When the hillside on Keystone Drive came down, most of us sat watching, waiting and wondering what would happen next. Homes and a church were destroyed and families were uprooted. The potential threat of flooding led staff at the Kanawha-Charleston Humane Association to order an evacuation of all the animals. The situation was bad enough without losing hundreds of animals to a flood as well.
My wife Beverly called me just before she left work and said “I’m going to stop by there to see if they need help transporting the animals.” A little while later she said she was thinking about fostering a dog. Moments after that I got text saying “I’m bringing one home.”
We have three cats. No dogs. I’ve had dogs all my life, so it wasn’t a stretch to bring one into our house, but we definitely weren’t prepared. While she was picking Vernon up, I was running to the store to get some food and a dog bowl. (In that rush, I grabbed the wrong food, but that’s a different story.) We ended up with a high-spirited border collie mix who was sweet and loving and energetic. Unfortunately, he and the cats didn’t quite see eye-to-eye. (Not his issue, he was fine with them, it was our cats’ issue.) Since the cats were found abandoned and raised by hand by my wife and step-daughter, we had to take our foster son back to the shelter when they were ready to have him. While he was with us, we did our best to make him feel as loved and as happy as we could.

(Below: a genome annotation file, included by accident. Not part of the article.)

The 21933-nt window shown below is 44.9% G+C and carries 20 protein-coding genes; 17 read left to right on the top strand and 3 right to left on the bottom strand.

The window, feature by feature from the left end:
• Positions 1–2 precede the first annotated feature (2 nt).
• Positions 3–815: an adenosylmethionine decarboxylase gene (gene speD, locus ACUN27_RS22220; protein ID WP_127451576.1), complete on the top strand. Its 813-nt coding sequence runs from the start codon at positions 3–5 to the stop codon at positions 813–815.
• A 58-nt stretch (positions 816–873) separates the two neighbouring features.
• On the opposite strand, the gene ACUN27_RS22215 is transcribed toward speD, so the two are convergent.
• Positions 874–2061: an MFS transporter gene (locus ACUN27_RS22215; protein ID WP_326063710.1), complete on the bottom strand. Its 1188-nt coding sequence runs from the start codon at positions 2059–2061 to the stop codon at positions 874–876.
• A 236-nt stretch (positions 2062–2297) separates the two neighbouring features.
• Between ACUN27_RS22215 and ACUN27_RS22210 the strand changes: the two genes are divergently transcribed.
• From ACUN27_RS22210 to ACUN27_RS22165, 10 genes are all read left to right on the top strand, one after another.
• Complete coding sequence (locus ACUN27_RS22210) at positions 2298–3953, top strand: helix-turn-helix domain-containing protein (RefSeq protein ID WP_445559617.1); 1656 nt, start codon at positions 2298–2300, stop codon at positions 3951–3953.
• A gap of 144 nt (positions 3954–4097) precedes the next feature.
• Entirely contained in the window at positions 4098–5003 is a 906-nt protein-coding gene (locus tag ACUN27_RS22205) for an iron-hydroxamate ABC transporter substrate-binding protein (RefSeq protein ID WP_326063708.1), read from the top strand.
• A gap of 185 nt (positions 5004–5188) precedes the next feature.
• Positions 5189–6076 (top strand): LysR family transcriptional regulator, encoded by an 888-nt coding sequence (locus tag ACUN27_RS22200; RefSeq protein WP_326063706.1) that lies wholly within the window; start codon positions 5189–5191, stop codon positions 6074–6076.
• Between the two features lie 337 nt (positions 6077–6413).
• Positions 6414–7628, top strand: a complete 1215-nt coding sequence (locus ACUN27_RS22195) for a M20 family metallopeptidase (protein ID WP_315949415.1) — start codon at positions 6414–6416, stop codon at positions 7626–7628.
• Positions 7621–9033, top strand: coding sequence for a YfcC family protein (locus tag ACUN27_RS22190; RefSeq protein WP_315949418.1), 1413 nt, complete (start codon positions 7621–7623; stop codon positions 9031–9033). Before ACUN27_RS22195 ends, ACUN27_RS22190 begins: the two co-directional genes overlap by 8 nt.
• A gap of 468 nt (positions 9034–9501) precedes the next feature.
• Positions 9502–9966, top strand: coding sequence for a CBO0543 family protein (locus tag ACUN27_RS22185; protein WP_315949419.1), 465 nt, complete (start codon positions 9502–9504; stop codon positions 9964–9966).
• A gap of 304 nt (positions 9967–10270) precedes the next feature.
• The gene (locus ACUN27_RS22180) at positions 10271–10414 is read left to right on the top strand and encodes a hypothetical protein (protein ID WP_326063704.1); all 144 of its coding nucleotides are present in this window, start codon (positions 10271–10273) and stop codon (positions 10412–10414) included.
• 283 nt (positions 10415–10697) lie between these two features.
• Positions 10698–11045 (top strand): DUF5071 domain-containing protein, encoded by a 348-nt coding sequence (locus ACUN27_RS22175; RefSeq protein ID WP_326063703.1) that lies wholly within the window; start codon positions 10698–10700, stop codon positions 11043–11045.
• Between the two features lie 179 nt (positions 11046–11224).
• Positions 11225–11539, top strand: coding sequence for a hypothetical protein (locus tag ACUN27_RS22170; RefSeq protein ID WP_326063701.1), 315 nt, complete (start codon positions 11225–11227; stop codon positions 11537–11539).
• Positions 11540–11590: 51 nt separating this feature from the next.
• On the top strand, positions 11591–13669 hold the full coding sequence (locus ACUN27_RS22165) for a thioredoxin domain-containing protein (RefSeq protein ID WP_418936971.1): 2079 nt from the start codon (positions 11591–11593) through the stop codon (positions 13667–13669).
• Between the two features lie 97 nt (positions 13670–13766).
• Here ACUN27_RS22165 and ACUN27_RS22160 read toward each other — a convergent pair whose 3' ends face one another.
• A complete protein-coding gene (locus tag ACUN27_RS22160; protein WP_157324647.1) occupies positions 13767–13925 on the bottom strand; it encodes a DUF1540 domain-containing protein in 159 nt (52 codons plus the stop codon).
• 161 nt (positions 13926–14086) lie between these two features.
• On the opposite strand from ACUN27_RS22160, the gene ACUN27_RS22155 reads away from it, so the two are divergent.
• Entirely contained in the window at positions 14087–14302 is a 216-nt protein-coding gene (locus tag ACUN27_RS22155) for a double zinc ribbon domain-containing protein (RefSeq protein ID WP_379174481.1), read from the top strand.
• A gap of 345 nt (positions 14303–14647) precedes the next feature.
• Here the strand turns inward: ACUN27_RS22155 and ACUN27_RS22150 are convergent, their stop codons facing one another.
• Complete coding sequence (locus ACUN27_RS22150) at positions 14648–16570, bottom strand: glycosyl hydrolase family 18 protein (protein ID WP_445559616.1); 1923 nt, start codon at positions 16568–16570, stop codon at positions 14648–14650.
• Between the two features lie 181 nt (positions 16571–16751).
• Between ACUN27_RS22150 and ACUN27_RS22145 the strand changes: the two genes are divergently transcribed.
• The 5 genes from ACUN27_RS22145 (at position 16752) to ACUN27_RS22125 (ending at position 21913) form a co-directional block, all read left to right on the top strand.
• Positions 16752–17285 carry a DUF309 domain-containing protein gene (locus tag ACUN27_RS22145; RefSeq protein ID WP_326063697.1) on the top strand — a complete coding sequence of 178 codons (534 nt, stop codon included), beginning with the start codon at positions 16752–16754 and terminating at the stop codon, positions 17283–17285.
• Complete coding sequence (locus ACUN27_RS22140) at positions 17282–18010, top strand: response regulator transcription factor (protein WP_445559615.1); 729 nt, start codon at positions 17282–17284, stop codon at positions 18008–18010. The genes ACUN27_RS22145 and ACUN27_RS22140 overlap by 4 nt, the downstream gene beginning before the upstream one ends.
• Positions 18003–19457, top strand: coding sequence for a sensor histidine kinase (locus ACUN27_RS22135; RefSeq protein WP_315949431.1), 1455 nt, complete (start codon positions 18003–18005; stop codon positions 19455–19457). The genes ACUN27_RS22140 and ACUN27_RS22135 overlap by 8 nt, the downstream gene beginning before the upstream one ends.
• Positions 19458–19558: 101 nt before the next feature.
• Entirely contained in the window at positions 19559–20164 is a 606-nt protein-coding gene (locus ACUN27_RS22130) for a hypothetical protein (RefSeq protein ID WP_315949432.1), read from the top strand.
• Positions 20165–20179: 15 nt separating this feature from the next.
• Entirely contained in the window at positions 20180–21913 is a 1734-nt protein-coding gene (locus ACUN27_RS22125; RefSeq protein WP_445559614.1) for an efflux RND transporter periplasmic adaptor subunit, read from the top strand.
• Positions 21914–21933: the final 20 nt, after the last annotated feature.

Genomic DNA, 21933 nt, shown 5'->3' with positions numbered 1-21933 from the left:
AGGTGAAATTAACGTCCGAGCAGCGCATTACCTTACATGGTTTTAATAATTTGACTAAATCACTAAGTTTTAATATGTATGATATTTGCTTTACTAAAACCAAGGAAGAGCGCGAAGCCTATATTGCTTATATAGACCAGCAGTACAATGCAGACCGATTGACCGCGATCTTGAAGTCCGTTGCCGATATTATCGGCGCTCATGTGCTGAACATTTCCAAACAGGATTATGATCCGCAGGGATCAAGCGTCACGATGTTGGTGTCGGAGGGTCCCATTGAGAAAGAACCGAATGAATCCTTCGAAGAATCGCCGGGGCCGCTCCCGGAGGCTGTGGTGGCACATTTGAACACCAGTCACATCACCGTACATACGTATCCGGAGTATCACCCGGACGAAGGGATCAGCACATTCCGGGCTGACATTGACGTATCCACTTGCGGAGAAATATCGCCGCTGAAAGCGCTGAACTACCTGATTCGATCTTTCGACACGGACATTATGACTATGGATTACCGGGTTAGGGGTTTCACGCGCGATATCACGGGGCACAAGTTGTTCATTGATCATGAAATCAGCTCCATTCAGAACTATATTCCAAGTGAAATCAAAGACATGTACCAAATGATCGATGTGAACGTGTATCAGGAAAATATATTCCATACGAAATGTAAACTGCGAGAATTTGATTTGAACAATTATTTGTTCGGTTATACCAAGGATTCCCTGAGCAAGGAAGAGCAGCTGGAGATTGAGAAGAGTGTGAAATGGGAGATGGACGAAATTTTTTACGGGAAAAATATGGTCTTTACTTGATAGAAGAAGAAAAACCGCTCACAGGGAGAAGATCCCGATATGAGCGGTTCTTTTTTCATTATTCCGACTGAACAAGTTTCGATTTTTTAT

Like everything, the situation was a learning opportunity for me. At one point, the shelter reported they had fostered 90 dogs and still had 114 at the makeshift home at Camp Virgil Tate. Frankly, I had no idea they had more than 200 dogs there. I knew they weren’t euthanizing animals regularly any more, but I guess it didn’t cross my mind that that meant how many more were on hand at any given time.
While we weren’t able to keep Vernon, I really hope someone with a family can take him. To help out, my wife has paid for Vernon’s adoption fees. We don’t want that cost to be an impediment to his adoption. If Vernon isn’t right for you, go check out his friends. There are lots of them there and they have lots of love to give.
I’ve heard people say “I don’t care what happens as long as the dog lives” when watching a movie. While most of us will never face Hollywood life-or-death situations, you do have the opportunity to make sure the dog lives.
All of them..